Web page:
(Bloomberg) -- Lingering drought in northwestern US have caused the US Energy Information Administration to cut its hydroelectric power forecast for the year.

It’s likely there will be 6% less electricity generated by US hydroelectric plants due to lower water supply, the agency said Thursday in a statement. About a half of the country’s hydropower is generated in the Northwest, and the EIA said  it expects 19% less generation from the region this year than in 2022.

Pacific Northwest states of Oregon and Washington, along with neighboring Idaho and Montana, have been gripped by widespread drought conditions for months. More than 75% of Washington is in drought, with just over 54% of Oregon in the same condition, according to the US Drought Monitor. The dry conditions have been plaguing the Northwest for more than a year.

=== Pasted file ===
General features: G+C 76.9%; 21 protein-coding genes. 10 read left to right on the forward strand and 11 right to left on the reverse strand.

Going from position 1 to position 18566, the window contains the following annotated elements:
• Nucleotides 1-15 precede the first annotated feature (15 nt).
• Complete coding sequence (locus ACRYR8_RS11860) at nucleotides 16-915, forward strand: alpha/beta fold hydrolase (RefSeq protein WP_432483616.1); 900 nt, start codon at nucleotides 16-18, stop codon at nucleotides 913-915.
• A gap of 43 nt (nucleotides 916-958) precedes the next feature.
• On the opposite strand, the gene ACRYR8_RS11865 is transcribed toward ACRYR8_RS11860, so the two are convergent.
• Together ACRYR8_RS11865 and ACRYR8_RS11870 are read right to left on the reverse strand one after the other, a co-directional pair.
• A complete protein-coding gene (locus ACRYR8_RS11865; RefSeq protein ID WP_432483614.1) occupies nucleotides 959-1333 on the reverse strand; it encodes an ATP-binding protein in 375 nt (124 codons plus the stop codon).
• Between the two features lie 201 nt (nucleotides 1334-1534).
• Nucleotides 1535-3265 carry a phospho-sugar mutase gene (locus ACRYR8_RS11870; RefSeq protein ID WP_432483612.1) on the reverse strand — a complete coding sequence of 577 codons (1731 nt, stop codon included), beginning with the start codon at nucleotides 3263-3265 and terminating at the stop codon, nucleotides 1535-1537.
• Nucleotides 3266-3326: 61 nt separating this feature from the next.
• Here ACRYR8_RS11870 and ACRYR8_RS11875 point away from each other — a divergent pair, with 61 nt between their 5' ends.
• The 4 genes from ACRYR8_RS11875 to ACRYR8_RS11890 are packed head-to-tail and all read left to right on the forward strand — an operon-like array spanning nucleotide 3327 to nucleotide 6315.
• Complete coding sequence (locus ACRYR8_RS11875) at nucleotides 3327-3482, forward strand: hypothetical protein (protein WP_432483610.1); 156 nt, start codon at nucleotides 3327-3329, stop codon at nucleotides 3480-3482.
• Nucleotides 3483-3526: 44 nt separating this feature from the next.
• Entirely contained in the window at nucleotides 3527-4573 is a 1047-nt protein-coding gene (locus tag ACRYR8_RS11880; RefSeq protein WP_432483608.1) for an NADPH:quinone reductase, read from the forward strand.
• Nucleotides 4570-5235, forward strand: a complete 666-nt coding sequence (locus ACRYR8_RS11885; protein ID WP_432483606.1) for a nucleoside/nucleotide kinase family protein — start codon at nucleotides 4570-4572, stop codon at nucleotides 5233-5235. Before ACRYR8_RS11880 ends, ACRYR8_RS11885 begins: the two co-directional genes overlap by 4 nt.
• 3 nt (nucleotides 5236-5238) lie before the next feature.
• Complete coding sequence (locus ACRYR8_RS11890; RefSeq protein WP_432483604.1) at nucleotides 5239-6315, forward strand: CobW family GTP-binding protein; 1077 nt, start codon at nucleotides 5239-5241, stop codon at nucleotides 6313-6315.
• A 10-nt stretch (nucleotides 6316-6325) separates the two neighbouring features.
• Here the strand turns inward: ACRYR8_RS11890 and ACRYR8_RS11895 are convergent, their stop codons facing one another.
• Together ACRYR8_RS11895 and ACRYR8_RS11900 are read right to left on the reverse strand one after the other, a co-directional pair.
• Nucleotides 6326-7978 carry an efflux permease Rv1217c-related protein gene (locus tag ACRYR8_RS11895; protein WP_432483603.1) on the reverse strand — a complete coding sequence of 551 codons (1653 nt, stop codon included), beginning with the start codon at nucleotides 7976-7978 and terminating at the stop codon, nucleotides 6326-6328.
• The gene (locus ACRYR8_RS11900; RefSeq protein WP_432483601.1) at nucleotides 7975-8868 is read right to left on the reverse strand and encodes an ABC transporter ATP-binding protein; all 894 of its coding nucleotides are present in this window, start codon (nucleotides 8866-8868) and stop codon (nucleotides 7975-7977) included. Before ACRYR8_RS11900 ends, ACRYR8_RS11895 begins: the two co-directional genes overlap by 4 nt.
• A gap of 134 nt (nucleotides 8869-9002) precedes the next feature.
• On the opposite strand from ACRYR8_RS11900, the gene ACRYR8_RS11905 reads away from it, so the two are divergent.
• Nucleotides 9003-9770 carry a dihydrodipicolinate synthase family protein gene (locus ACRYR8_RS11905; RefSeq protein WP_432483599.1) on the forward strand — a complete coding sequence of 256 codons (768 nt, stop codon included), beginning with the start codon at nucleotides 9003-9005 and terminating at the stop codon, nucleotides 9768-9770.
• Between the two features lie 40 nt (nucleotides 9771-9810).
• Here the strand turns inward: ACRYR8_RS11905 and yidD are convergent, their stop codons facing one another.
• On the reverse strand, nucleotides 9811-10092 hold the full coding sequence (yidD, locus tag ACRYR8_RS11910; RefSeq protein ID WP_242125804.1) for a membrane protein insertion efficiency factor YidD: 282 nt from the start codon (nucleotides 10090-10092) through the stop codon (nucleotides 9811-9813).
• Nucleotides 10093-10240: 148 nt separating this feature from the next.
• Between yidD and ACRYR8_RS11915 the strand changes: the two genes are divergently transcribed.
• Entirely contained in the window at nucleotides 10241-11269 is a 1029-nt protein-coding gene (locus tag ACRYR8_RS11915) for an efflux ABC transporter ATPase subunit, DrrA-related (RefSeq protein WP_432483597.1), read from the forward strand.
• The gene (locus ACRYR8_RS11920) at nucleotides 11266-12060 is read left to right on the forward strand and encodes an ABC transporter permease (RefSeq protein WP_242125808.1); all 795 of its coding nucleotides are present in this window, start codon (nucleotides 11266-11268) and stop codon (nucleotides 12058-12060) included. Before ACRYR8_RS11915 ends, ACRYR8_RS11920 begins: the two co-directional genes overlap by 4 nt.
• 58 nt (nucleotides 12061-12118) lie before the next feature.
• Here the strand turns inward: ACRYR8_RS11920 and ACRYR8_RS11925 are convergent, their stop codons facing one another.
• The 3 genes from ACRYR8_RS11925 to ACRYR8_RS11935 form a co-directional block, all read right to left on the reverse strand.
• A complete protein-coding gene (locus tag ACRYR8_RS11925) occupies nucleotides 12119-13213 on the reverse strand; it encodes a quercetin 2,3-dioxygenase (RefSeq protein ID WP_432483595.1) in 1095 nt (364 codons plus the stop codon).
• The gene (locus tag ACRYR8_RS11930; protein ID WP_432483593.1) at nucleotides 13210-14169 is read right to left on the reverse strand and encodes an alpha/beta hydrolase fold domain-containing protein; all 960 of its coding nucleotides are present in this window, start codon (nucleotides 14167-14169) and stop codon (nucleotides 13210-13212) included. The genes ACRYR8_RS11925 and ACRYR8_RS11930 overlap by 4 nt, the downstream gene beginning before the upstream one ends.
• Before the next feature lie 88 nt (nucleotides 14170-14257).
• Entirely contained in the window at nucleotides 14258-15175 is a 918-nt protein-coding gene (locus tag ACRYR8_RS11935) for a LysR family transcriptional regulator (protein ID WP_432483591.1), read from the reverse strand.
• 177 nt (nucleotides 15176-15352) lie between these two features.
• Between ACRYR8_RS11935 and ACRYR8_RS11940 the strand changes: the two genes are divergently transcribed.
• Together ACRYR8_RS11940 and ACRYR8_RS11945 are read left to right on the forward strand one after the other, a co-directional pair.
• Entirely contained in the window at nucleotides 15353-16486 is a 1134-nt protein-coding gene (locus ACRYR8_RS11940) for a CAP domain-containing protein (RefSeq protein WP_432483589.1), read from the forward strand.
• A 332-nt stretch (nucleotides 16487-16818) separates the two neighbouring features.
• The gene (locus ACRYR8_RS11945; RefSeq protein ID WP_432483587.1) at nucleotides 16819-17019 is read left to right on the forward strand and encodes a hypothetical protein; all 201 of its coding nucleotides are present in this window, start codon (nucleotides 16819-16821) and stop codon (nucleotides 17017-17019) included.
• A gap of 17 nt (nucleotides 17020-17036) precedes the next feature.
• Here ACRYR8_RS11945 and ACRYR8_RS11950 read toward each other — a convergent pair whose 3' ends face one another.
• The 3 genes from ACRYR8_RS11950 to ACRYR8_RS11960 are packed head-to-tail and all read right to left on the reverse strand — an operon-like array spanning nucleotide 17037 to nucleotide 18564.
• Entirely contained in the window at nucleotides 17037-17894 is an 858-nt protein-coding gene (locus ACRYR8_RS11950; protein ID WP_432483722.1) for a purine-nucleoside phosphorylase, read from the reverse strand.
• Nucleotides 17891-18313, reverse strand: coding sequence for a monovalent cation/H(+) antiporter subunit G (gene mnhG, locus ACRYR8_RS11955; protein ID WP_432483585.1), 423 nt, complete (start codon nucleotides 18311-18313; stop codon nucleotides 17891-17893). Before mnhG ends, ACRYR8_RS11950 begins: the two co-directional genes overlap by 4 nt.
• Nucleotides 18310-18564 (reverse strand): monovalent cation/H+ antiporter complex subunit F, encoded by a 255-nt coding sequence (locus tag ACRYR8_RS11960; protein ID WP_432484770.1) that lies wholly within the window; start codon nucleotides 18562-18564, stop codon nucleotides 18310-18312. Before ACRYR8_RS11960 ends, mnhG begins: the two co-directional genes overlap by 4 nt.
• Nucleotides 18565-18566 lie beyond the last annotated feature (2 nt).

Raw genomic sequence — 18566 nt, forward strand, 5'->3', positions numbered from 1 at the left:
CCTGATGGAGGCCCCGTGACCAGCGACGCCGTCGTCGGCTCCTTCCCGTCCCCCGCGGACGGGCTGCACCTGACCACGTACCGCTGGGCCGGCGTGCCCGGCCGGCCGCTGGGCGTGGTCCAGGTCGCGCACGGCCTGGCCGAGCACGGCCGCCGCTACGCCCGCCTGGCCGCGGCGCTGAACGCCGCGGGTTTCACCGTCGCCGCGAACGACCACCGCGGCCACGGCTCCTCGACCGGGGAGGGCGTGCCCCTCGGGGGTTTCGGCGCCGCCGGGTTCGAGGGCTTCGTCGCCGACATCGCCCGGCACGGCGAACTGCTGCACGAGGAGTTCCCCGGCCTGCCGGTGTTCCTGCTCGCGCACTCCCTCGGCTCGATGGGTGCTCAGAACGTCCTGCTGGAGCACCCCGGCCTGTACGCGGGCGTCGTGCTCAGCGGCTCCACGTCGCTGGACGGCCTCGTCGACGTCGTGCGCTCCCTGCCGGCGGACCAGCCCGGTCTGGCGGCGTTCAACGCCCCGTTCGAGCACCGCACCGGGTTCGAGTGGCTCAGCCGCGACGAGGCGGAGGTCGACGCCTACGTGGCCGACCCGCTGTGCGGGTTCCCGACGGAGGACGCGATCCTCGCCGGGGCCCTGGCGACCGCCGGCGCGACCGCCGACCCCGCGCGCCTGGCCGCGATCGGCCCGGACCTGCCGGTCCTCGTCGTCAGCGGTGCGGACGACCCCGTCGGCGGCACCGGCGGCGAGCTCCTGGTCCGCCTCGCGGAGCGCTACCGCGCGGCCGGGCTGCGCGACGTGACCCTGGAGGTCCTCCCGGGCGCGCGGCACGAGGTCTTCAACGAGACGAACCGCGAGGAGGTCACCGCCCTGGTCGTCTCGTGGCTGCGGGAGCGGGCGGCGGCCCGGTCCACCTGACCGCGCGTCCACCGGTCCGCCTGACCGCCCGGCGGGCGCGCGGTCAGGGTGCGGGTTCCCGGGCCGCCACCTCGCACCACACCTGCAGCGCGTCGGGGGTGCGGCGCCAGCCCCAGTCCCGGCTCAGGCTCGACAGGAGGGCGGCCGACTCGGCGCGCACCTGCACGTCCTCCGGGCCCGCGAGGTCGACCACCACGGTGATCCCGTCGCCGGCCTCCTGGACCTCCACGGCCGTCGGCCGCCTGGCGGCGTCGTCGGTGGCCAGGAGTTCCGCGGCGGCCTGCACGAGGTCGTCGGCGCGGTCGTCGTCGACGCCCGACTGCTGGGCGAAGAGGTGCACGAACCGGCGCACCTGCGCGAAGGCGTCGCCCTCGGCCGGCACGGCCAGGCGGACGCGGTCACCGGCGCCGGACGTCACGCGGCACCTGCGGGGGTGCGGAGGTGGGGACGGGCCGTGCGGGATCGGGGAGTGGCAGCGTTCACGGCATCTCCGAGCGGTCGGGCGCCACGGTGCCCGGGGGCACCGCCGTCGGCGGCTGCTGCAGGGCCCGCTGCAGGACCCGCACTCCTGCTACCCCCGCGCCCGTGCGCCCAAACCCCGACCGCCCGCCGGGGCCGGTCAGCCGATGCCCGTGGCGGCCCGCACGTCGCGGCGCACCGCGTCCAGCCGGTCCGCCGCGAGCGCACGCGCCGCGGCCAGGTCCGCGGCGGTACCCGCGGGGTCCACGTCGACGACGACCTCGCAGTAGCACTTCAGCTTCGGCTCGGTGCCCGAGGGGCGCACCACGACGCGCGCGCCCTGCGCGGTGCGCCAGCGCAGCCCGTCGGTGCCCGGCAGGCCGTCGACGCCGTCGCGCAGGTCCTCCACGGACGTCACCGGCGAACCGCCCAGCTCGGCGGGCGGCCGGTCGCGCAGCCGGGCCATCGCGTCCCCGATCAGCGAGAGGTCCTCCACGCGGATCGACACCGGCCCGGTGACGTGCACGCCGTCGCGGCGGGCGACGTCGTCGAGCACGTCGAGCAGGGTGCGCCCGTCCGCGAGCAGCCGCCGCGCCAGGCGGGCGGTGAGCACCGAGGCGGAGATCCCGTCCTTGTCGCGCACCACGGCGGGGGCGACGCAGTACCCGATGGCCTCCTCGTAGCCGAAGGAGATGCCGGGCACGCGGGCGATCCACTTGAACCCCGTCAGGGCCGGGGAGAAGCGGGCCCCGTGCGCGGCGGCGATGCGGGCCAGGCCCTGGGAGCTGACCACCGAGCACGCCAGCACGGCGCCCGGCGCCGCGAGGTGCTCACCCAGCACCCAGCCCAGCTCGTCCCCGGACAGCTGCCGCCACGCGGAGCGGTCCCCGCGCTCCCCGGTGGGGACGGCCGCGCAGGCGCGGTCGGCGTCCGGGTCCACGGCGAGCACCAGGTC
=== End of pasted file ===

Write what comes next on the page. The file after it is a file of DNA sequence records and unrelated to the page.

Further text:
The impact of decreased hydropower generation in the Northwest is offset by higher-than-expected generation in California, where record-breaking winter precipitation filled reservoirs and left a deep snowpack across the state’s Sierra Nevada, EIA said. The agency expects 99% more hydropower generation in California this year compared with 2022.

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